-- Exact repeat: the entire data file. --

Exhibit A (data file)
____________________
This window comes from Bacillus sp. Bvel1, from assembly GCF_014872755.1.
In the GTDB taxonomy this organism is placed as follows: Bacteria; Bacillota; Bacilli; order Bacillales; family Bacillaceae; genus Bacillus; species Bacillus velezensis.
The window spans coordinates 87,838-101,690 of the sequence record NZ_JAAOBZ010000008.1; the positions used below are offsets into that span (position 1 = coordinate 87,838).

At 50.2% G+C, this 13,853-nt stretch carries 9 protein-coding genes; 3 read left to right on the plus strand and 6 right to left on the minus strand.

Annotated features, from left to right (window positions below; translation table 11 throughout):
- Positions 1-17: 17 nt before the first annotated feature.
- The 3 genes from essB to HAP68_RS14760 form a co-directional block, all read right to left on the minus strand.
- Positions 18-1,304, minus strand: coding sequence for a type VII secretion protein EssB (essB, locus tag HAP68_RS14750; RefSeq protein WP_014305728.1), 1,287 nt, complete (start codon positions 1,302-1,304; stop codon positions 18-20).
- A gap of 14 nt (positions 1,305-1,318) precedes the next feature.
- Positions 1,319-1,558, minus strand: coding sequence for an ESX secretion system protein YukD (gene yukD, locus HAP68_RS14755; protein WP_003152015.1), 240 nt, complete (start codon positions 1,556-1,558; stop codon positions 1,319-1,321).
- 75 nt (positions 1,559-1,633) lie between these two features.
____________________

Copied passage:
This window comes from Bacillus sp. Bvel1, from assembly GCF_014872755.1.
In the GTDB taxonomy this organism is placed as follows: Bacteria; Bacillota; Bacilli; order Bacillales; family Bacillaceae; genus Bacillus; species Bacillus velezensis.
The window spans coordinates 87,838-101,690 of the sequence record NZ_JAAOBZ010000008.1; the positions used below are offsets into that span (position 1 = coordinate 87,838).

At 50.2% G+C, this 13,853-nt stretch carries 9 protein-coding genes; 3 read left to right on the plus strand and 6 right to left on the minus strand.

Annotated features, from left to right (window positions below; translation table 11 throughout):
- Positions 1-17: 17 nt before the first annotated feature.
- The 3 genes from essB to HAP68_RS14760 form a co-directional block, all read right to left on the minus strand.
- Positions 18-1,304, minus strand: coding sequence for a type VII secretion protein EssB (essB, locus tag HAP68_RS14750; RefSeq protein WP_014305728.1), 1,287 nt, complete (start codon positions 1,302-1,304; stop codon positions 18-20).
- A gap of 14 nt (positions 1,305-1,318) precedes the next feature.
- Positions 1,319-1,558, minus strand: coding sequence for an ESX secretion system protein YukD (gene yukD, locus HAP68_RS14755; protein WP_003152015.1), 240 nt, complete (start codon positions 1,556-1,558; stop codon positions 1,319-1,321).
- 75 nt (positions 1,559-1,633) lie between these two features.